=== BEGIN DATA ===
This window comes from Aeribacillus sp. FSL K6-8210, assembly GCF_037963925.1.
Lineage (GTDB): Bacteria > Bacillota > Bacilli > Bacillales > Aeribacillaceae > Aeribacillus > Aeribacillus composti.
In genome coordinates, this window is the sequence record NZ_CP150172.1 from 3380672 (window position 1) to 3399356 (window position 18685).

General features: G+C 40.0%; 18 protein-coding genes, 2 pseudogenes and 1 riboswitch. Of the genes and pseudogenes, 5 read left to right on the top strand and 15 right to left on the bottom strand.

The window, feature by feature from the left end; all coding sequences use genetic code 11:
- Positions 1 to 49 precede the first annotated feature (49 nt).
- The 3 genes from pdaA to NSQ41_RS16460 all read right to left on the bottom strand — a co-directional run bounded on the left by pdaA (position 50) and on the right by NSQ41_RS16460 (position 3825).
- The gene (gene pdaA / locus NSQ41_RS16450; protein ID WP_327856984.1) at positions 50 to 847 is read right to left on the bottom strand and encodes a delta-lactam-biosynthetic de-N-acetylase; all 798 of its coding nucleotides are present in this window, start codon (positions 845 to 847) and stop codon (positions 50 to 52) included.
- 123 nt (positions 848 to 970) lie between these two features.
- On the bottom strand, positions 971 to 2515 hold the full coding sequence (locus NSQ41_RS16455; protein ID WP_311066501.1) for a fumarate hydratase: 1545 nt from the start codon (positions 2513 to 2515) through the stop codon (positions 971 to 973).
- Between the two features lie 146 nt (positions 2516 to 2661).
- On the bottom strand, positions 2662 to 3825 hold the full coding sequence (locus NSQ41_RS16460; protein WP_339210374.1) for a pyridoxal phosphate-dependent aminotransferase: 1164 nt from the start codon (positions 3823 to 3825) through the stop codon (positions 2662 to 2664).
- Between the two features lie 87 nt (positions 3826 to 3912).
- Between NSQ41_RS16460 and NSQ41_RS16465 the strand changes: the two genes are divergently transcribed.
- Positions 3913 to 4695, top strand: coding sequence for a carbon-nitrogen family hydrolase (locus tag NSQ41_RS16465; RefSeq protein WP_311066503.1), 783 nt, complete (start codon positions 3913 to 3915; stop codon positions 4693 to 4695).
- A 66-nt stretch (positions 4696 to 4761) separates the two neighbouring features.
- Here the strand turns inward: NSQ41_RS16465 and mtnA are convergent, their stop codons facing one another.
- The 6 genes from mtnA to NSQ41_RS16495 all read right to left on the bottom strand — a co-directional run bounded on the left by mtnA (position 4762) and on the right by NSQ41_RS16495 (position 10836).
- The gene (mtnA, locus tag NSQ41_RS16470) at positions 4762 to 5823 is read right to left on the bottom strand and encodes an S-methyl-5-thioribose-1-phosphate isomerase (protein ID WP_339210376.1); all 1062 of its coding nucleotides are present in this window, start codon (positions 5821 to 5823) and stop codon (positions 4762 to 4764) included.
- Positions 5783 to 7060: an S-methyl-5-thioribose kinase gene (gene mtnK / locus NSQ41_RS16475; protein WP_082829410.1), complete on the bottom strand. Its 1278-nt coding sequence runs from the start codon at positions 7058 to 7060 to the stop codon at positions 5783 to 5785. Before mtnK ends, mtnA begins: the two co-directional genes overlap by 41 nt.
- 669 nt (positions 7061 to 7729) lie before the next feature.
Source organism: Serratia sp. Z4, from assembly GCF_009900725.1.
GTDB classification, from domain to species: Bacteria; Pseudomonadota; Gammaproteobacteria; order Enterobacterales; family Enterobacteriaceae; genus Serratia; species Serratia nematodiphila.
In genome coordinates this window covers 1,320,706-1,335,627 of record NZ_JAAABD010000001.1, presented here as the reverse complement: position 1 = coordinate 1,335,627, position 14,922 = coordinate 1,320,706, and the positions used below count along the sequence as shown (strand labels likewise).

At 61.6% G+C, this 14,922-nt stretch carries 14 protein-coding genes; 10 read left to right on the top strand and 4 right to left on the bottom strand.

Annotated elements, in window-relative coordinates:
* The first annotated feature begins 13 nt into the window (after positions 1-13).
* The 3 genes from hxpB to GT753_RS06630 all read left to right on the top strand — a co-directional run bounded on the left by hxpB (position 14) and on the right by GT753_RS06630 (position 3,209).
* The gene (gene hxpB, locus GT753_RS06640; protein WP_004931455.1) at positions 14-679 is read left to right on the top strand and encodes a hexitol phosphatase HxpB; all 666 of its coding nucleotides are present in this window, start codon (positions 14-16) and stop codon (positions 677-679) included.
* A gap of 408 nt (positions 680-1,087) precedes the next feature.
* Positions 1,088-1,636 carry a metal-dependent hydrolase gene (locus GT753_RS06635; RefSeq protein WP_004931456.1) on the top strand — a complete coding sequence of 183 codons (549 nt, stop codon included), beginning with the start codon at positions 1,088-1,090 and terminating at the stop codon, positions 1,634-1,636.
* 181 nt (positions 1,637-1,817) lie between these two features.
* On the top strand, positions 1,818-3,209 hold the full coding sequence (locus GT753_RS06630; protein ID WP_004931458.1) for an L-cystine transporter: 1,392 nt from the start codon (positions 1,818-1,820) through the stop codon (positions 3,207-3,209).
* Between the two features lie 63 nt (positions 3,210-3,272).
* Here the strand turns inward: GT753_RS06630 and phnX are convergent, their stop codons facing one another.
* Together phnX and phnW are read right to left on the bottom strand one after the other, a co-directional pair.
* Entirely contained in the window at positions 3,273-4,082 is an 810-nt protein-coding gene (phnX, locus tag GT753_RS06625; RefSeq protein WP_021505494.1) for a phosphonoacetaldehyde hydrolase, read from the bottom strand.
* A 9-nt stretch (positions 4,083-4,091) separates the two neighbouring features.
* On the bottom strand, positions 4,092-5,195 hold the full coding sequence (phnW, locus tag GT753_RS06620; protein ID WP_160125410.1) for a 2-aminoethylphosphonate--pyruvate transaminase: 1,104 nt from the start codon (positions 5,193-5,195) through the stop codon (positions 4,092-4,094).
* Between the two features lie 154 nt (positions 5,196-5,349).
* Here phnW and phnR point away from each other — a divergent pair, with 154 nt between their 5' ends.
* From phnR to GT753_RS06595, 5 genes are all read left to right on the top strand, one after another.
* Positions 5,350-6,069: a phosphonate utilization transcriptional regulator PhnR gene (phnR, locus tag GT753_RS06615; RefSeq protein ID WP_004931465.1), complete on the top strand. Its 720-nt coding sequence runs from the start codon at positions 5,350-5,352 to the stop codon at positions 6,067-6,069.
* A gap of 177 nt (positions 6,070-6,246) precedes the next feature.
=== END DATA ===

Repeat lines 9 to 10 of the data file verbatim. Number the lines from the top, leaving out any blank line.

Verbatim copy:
- 123 nt (positions 848 to 970) lie between these two features.
- On the bottom strand, positions 971 to 2515 hold the full coding sequence (locus NSQ41_RS16455; protein ID WP_311066501.1) for a fumarate hydratase: 1545 nt from the start codon (positions 2513 to 2515) through the stop codon (positions 971 to 973).